In Colonial times a few brave people lived by these ponds. Several years ago a resident on Knops Pond was diving and found a colonial kettle as evidence of early settlement. One of the first settlers in Groton was James Knap or Knop for whom Knops Pond was named.
An adjacent kettle, called Springy Pond, became joined to Knops Pond around the middle of the nineteenth century when a dam was constructed, allowing the water level to rise. Harbor Mills of New Hampshire had secured water rights (1860s) and installed a wooden dam. The rising of the water level served the needs of an ice harvesting operation located below Ridgewood Road. The original remains of the ice house and haulage road can still be seen. Harvesting of ice on New England ponds was a major industry prior to the invention of refrigeration.
Around the turn of the twentieth century a second dam was constructed downstream from Knops Pond, inundating the adjacent Cow Pond Meadows which later was named Lost Lake. This was one of several dams built along a fifteen mile watercourse guaranteeing a consistent flow to power a mill in Nashua.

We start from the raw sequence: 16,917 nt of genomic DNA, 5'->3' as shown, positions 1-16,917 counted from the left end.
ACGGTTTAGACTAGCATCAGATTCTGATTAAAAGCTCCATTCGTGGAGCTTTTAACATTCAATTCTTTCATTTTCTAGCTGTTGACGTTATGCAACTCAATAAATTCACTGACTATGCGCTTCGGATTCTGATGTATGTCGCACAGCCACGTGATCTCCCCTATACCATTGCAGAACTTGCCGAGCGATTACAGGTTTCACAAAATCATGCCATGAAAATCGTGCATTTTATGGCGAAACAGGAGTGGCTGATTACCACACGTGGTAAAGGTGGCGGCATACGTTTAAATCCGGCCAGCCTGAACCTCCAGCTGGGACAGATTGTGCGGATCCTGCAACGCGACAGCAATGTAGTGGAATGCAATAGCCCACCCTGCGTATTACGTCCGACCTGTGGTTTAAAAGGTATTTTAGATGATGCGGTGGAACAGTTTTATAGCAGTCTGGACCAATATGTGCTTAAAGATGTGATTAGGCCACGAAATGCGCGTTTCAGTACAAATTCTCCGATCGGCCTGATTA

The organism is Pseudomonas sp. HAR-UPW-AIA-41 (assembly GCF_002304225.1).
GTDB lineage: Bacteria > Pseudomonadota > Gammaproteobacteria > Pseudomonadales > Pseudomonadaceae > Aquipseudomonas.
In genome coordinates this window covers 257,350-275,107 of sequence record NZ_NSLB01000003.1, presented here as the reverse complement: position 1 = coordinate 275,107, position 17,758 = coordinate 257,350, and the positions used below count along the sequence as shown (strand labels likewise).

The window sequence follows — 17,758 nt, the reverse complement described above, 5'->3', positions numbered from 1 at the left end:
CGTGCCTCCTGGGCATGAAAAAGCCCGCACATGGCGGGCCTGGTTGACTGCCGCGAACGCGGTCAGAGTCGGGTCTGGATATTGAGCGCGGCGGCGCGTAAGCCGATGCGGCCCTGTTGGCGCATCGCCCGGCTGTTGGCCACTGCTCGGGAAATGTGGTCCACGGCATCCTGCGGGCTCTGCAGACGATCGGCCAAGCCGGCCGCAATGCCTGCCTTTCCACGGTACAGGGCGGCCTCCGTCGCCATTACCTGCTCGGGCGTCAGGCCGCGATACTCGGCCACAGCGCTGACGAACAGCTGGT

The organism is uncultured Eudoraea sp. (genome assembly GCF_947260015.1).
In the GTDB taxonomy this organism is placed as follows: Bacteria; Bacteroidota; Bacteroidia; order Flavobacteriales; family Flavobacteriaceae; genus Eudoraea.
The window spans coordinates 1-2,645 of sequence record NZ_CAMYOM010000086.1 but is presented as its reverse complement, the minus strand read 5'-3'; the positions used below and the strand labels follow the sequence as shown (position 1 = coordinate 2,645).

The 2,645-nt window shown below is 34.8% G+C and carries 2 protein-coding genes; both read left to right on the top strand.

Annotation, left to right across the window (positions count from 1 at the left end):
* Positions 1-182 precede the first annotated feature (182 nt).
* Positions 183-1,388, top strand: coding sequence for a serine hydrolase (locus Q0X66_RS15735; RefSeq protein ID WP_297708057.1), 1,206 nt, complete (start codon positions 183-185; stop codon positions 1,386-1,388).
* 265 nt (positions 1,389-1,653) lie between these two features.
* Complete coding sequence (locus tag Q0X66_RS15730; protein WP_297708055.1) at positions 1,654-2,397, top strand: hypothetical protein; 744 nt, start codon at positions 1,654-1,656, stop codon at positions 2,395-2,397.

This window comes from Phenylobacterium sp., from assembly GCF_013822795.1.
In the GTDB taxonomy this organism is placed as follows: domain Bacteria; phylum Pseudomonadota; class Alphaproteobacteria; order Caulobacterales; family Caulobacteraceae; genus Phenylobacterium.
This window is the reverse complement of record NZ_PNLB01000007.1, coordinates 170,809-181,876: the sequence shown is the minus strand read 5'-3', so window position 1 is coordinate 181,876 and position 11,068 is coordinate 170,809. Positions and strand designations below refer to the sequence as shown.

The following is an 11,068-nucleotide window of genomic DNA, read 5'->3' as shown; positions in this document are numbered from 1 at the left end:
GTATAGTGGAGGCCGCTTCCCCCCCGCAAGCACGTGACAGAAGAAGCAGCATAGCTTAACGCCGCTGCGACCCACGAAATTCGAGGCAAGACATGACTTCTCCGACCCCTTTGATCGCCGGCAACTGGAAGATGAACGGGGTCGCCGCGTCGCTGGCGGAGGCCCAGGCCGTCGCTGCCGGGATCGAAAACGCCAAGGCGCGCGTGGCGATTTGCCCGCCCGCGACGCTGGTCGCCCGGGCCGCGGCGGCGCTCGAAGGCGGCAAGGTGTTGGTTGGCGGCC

During the 1920s Lost Lake Development was formed to take advantage of the growing leisure requirements of city people seeking to build summer cottages on lakes that had become more accessible with the improvement in transportation. Lost Lake/Knops Pond became a favorite summer resort for people looking to escape the congested, hot city.
Lost Lake Development and the bank which financed it declared bankruptcy within a short period of time. Economic circumstances forced many residents to convert their summer camps into year round residences. In the 1970s conversions picked up again. Today most lakeside dwellings are year round.
Sometime in the 1960s a now defunct sportsmen's club purchased some waterfront land at the northern end of Lost Lake to operate a boat launch. This boat launch is now owned by the State of Massachusetts. Fishing has always been popular and the State has repeatedly stocked trout in Knops Pond every spring. The boat launch receives activity soon after ice out. In the autumn (late September) fishing and boating activity dwindle considerably. In the winter, if the ice is sufficiently safe, ice fishing is very popular.
Recreational activities on Lost Lake/Knops Pond reach their peak between Memorial Day and Labor Day with swimming, boating, water skiing, tubing, fishing, kayaking, canoeing and some sailing. Most lakeshore residents have their own waterfront docks for boats and swimming. The Grotonwood camp maintains a large beach for their campers. And the Mountain Lakes Club provides bathing at a local beach known as Baby Beach, a raft and water safety buoys.